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Nearly 1 in 3 Canadians Giving Up on Urban Living

Aug. 26, 2020
4 mins
Young modern family with parents and baby son walking downtown in the city

A once-in-a-generation pandemic is turning Canadians off city life.

Nearly a third of Canadians (32%) say they no longer want to live in an urban centre, according to a new survey from Remax Realty.

The COVID Factor

Part of the reason can be attributed to months of pandemic-induced lockdown. It‘s given buyers a new appreciation for greater indoor and outdoor living space.


“People are looking for a little more yard, a little more size for a home office and more room where they can be outside to do recreational activities in a safe way," said Cam Forbes with Remax.

Due to the adoption of flexible work-from-home policies by more employers, buyers are less concerned about long commutes.

The Remax findings are supported by recent housing data showing increased demand in markets outside of major metropolitan areas.

Take the GTA, for example. “Now people have a little more flexibility and we've see some real strength in markets outside Toronto, particularly like the Newmarket and Durham areas," Forbes added.

As early as June, the Toronto Regional Real Estate Board (TRREB) reported that 67.5% of sales were in the ‘905’ area code just outside of the Toronto, up from 65.4% in March.

In July, new listings soared within the city, but couldn’t keep up with demand in the 905. That put additional pressure on prices in suburban markets. The MLS Home Price Index was up 10% year-over-year in the City of Toronto, but jumped 12% in Durham Region, 14% in Orangeville and 14% in South Simcoe, all areas just north of the city.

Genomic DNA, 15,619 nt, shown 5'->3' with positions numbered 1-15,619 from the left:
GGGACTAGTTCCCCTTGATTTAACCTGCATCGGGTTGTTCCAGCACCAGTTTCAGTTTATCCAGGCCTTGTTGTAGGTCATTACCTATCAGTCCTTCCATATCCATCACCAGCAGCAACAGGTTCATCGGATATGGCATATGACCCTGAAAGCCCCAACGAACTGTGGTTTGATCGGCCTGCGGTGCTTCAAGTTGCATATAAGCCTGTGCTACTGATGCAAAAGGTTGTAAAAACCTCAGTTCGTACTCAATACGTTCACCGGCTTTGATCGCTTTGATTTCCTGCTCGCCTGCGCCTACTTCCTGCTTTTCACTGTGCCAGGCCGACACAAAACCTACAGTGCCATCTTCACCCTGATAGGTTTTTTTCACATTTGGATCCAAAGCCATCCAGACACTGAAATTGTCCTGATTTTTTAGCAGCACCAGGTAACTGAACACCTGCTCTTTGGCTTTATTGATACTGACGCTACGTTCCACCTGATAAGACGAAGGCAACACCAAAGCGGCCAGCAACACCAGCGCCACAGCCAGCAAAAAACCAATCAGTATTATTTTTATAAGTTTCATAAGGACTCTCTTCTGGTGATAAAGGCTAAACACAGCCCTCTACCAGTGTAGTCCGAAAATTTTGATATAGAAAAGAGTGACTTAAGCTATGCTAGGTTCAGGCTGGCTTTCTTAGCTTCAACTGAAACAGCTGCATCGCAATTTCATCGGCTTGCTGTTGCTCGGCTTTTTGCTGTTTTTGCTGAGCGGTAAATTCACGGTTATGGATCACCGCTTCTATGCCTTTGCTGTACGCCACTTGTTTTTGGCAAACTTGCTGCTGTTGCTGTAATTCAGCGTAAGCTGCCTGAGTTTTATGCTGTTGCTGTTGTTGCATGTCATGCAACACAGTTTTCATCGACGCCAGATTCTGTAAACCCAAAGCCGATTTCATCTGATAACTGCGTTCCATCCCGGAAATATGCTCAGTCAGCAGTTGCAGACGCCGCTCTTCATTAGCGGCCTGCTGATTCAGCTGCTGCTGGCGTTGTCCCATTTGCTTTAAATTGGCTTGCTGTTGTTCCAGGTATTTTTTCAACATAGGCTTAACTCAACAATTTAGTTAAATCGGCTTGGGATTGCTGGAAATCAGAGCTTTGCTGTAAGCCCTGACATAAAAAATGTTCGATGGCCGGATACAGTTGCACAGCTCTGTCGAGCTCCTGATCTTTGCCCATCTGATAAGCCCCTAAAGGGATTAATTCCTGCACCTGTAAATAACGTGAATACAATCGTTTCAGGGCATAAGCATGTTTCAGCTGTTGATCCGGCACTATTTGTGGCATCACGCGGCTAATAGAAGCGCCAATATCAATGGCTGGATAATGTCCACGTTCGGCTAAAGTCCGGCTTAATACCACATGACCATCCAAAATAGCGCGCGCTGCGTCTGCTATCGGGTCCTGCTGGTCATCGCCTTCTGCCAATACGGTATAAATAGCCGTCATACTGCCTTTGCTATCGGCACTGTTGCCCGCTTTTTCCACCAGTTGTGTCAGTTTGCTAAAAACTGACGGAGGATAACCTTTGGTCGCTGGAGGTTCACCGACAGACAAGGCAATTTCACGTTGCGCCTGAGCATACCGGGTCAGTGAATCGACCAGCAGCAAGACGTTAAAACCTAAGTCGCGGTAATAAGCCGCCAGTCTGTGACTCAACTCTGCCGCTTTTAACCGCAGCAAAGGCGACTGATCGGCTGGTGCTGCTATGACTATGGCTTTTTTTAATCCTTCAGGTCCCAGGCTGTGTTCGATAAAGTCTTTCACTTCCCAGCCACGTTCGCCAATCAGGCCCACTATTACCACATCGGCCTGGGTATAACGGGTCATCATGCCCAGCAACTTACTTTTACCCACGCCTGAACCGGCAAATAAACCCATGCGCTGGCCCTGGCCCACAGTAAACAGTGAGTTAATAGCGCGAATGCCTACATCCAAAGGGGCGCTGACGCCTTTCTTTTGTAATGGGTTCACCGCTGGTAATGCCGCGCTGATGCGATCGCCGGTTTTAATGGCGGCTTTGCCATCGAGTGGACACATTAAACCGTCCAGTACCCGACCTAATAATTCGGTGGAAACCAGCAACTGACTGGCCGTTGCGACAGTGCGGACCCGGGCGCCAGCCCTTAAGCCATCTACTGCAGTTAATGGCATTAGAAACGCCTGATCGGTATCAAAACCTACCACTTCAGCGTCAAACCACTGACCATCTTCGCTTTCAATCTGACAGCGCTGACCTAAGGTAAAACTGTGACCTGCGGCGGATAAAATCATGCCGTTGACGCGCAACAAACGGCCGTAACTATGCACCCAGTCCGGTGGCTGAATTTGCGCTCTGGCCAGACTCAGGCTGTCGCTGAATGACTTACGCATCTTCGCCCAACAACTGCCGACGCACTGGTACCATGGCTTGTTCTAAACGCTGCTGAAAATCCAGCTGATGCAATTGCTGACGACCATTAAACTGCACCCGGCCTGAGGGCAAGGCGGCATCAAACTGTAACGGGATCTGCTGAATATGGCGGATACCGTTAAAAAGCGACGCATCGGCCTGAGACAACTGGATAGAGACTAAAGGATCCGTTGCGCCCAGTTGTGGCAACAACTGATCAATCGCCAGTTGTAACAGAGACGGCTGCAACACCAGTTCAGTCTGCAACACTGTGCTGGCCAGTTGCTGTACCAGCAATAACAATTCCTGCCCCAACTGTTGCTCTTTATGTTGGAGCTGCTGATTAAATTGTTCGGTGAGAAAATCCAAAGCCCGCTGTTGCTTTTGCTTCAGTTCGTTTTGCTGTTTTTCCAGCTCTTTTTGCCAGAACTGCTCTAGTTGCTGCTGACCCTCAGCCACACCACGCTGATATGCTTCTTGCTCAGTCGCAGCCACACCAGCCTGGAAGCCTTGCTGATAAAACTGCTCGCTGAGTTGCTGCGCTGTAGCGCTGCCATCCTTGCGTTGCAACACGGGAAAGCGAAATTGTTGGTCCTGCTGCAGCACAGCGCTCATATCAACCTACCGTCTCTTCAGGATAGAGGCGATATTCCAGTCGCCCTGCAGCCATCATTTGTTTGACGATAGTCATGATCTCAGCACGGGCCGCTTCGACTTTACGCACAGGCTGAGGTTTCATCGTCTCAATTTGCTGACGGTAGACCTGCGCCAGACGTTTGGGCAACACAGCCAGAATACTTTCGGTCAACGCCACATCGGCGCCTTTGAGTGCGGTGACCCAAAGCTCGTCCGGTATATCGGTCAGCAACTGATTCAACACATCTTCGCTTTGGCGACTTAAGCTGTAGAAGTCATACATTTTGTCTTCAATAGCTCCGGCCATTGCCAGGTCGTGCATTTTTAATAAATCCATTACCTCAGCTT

The Affordability Factor

While home prices are once again trending higher, there’s still value to be found in smaller markets near major metro areas.

As The DOT explored previously, a homebuyer could save nearly $500,000 on a suburban Toronto property compared to one located closer to downtown. That would result in monthly savings of up to $1,700 on mortgage payments.

For those willing to make the hike into cottage country, properties are up to 60% cheaper. That could result in significant savings—up to $3,800 in monthly mortgage payments, based on average Toronto prices.

“There is incredibly strong demand in the Muskoka area here in Ontario,” Forbes added. “Prices are up substantially, about 20% year-over-year in price gains for recreational properties."

For the foreseeable future, the relative value of outlying areas will continue proving too hard to resist for a growing number of Canadians.


The RATESDOTCA editorial team are experienced writers focused on sharing stories and bringing you the latest news in insurance and personal finance. Our goal is to provide Canadians with the information and resources they need to make better insurance and financial decisions.

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